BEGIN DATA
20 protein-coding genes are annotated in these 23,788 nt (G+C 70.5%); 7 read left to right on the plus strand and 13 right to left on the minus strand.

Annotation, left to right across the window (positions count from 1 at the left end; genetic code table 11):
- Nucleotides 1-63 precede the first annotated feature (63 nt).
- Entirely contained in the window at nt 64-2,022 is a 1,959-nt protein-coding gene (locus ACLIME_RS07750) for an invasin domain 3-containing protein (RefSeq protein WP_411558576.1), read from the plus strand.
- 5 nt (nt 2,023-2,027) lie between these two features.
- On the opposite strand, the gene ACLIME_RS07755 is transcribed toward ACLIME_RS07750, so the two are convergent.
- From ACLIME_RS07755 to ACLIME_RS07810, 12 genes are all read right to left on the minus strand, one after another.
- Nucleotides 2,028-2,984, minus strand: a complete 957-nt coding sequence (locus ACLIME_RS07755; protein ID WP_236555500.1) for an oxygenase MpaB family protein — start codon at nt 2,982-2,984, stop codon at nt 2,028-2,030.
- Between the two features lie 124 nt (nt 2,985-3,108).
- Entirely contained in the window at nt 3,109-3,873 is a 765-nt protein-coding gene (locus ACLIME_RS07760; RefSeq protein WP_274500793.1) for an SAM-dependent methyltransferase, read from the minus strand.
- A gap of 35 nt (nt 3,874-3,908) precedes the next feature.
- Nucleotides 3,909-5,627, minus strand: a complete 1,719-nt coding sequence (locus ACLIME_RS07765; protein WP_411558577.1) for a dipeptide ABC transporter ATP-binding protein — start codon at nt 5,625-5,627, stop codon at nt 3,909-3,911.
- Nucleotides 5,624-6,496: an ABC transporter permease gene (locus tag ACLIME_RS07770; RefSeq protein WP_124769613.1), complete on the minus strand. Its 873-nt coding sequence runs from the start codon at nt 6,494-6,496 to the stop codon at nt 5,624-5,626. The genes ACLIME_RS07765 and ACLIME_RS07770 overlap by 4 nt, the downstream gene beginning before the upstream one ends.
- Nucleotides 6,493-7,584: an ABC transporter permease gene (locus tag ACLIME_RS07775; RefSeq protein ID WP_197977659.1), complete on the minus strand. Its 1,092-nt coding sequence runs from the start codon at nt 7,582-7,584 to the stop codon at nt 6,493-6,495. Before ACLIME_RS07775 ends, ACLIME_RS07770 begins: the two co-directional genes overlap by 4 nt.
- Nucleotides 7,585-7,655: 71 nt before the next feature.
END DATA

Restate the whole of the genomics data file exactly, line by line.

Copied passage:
20 protein-coding genes are annotated in these 23,788 nt (G+C 70.5%); 7 read left to right on the plus strand and 13 right to left on the minus strand.

Annotation, left to right across the window (positions count from 1 at the left end; genetic code table 11):
- Nucleotides 1-63 precede the first annotated feature (63 nt).
- Entirely contained in the window at nt 64-2,022 is a 1,959-nt protein-coding gene (locus ACLIME_RS07750) for an invasin domain 3-containing protein (RefSeq protein WP_411558576.1), read from the plus strand.
- 5 nt (nt 2,023-2,027) lie between these two features.
- On the opposite strand, the gene ACLIME_RS07755 is transcribed toward ACLIME_RS07750, so the two are convergent.
- From ACLIME_RS07755 to ACLIME_RS07810, 12 genes are all read right to left on the minus strand, one after another.
- Nucleotides 2,028-2,984, minus strand: a complete 957-nt coding sequence (locus ACLIME_RS07755; protein ID WP_236555500.1) for an oxygenase MpaB family protein — start codon at nt 2,982-2,984, stop codon at nt 2,028-2,030.
- Between the two features lie 124 nt (nt 2,985-3,108).
- Entirely contained in the window at nt 3,109-3,873 is a 765-nt protein-coding gene (locus ACLIME_RS07760; RefSeq protein WP_274500793.1) for an SAM-dependent methyltransferase, read from the minus strand.
- A gap of 35 nt (nt 3,874-3,908) precedes the next feature.
- Nucleotides 3,909-5,627, minus strand: a complete 1,719-nt coding sequence (locus ACLIME_RS07765; protein WP_411558577.1) for a dipeptide ABC transporter ATP-binding protein — start codon at nt 5,625-5,627, stop codon at nt 3,909-3,911.
- Nucleotides 5,624-6,496: an ABC transporter permease gene (locus tag ACLIME_RS07770; RefSeq protein WP_124769613.1), complete on the minus strand. Its 873-nt coding sequence runs from the start codon at nt 6,494-6,496 to the stop codon at nt 5,624-5,626. The genes ACLIME_RS07765 and ACLIME_RS07770 overlap by 4 nt, the downstream gene beginning before the upstream one ends.
- Nucleotides 6,493-7,584: an ABC transporter permease gene (locus tag ACLIME_RS07775; RefSeq protein ID WP_197977659.1), complete on the minus strand. Its 1,092-nt coding sequence runs from the start codon at nt 7,582-7,584 to the stop codon at nt 6,493-6,495. Before ACLIME_RS07775 ends, ACLIME_RS07770 begins: the two co-directional genes overlap by 4 nt.
- Nucleotides 7,585-7,655: 71 nt before the next feature.